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Current concise reviews of the albums by adult alternative, contemporary, and crossover artists. Images of album artwork and links to both internet-based resources are always included. Click on the title to view the article.

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Speechless Single CD Cover
Image © Tigermoth Records 2007

More Magenta:
Revolutions Review/Interview (2002)
Ynysddu Hotel (2002-2003)
HLC, Rotherham (2003)
Seven | "Broken" (2004)
Interview | Concert Reviews (2004)
"I'm Alive" (2004)
Another Time, Another Place (2004)
Interview | Concert Reviews (2005)
The Gathering DVD (2005)
Home | New York Suite (2006)
slide shows: 1 | 2 | 3 | 4 | 5 | 6


(25 March 2007) "Speechless" (Tigermoth Records (UK) CDTMR1, 2007) is Magenta's first release since the successful Home album in early 2006, and marks the debut release of the band's new label.

Clearly the intention is to increase the band's profile, by releasing a slice of short, snappy contemporary pop/rock. Indeed the band have made no secret of their ambitious attempt to chart the song in the UK, and whether they manage this or not, there is little doubt that it will turn a few heads. Yet despite the accessibility of the song itself, there is a distinct link, stylistically, to past single releases like "Broken" and "I'm Alive" and those that appreciate the bands more pop-orientated efforts will certainly enjoy this.

Indeed, the song will be familiar to some, having first seen the light of day on the 2002 Progrock Records sampler credited to Trippa, Christina Booth and Rob Reed's late 90s pop outfit, and the main single edit retains the Trippa version's song structure. The difference lies mainly in the guitars from Martin Rosser and Chris Fry, which underpin the song powerfully, with Daniel Fry's bass also prominent, while Rob Reed's keyboards provide an orchestral counterpoint. The star, though, is Christina, who delivers an astonishingly mobile and soulful vocal performance, freed of the vocal restrictions which Magenta's progressive rock style can sometimes impose.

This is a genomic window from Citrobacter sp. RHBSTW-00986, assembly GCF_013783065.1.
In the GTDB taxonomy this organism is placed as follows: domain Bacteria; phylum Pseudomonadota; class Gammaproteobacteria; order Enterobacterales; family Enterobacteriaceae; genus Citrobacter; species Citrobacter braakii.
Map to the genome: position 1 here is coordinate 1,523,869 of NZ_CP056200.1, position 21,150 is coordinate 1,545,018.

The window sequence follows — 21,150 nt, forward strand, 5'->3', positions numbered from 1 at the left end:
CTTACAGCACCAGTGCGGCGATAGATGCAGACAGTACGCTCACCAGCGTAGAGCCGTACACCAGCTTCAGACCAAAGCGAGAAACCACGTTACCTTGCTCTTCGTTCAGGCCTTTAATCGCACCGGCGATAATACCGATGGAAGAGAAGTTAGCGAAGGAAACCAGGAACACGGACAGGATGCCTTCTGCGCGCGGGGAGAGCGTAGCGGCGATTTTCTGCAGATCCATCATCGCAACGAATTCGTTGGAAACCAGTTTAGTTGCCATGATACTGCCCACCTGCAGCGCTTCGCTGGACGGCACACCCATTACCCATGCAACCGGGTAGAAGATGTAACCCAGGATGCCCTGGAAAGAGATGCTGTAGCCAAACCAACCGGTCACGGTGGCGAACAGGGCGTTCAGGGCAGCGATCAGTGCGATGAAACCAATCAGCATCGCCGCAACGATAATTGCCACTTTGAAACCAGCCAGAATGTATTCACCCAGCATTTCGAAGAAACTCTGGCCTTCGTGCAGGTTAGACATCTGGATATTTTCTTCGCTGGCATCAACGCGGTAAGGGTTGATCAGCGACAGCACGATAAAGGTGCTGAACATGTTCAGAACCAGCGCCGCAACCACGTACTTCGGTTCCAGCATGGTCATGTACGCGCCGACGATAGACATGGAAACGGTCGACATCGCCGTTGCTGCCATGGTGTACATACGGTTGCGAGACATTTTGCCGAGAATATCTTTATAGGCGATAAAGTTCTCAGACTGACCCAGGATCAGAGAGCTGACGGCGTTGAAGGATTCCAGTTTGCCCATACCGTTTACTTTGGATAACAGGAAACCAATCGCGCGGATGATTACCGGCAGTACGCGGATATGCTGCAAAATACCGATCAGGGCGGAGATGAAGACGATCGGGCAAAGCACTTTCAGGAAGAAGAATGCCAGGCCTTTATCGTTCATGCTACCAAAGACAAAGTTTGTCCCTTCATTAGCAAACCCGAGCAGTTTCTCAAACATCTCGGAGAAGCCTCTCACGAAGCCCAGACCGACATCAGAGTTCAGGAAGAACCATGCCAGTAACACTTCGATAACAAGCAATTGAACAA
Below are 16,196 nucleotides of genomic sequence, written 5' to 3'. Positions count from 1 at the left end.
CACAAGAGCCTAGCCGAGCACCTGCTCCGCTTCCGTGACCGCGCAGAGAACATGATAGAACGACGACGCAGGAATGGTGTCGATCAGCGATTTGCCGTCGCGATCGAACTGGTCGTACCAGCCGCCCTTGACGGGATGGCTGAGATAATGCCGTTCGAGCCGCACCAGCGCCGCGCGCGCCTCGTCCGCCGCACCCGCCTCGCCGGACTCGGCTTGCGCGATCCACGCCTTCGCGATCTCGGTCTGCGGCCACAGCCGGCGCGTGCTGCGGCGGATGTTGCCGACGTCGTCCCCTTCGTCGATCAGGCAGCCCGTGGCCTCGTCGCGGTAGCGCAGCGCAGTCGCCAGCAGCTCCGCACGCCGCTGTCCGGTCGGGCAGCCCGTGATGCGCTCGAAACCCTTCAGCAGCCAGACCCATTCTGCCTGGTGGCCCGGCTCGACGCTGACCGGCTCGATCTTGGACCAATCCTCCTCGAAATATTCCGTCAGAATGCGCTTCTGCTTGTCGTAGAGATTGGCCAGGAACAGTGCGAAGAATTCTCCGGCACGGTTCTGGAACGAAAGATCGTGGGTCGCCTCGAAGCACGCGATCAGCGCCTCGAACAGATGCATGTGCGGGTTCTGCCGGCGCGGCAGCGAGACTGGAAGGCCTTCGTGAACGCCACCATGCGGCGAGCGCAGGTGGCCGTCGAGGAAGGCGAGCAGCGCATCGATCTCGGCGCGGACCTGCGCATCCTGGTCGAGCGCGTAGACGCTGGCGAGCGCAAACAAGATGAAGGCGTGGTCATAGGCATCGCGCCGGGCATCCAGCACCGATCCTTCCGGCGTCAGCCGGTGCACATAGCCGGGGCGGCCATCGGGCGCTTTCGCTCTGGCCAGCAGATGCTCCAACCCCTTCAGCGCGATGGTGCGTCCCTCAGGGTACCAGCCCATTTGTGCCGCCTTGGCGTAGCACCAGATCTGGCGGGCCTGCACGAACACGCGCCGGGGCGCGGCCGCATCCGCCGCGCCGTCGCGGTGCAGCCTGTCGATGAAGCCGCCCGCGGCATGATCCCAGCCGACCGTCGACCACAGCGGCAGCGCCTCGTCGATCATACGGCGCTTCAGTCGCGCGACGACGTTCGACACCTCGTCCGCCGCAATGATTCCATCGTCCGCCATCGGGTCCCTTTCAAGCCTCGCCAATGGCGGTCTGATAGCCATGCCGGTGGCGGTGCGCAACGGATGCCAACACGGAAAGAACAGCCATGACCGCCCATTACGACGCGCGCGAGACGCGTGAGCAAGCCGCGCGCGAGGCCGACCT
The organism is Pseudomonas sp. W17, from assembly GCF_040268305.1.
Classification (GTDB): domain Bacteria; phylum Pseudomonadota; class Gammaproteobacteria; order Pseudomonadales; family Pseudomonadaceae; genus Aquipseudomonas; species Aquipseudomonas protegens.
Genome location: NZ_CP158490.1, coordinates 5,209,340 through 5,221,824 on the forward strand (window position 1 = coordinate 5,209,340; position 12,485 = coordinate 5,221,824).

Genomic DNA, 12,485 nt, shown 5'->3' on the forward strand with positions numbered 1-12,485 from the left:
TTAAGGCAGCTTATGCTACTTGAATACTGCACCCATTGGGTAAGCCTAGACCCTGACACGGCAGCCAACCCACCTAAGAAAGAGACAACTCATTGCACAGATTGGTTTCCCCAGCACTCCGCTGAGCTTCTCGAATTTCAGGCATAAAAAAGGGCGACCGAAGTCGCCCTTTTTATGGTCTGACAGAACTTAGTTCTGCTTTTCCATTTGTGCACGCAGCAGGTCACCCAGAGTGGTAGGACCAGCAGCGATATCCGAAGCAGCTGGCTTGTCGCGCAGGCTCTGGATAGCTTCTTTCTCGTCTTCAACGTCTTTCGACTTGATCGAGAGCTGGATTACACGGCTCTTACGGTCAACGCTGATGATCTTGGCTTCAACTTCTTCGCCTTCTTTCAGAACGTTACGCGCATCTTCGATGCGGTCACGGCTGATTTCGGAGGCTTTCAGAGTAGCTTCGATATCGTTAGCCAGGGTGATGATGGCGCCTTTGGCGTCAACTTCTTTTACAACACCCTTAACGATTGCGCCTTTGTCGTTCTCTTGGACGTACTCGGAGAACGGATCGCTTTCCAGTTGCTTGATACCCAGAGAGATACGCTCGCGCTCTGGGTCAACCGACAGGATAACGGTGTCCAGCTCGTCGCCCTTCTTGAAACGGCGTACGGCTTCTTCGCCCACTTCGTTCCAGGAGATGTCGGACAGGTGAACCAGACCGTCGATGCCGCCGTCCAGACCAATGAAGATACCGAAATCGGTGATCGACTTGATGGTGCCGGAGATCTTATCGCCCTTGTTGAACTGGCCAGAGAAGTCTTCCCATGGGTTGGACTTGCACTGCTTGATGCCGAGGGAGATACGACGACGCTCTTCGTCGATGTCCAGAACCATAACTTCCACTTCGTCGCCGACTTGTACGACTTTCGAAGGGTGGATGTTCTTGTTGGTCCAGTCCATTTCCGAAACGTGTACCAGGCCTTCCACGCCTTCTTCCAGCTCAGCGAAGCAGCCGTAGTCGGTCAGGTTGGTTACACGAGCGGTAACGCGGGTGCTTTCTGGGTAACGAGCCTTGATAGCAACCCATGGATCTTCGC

With the pop song structure raining in the band’s natural versatility, Magenta fans will be very grateful for the Extended mix – a very different version, cunningly reconstructed by Rob Reed. For the first two minutes, the song in largely the same, before suddenly a screaming prog synth solo cuts through the mix, prior to a new vocal / acoustic guitar bridge. This leads the track somewhere else entirely, allowing Chris Fry a slide guitar solo, before a poised piano and lead guitar section gradually drags the piece back towards the main song. This is simply stunning, and has already lead to calls for the band to play this extended version live.

The audio tracks conclude with a beautiful new arrangement of "Anger," as played by the band in their live shows at the end of last year. The piece begins in familiar fashion, with Chris Fry's nylon string introduction combining with Christina's beautiful lead vocal, building gently with the introduction of orchestra and piano, before Martin Rosser's restrained guitar solo. Unlike the version of the song on Seven however, the piece does not end there, and Martin's solo extends, building to a key change and a further solo from Chris, and some beautifully understated synthesiser from Rob. Again, this is beautifully done, and just might now be the definitive version of the song.

The CD also contains a well-produced performance video of the single edit, which is certainly worth seeing, and as the package is likely only to be available for a limited period, withthe extended version of Speechless likely never to appear elsewhere, we heartily recommend it.--Stephen Lambe in Cheltenham, England

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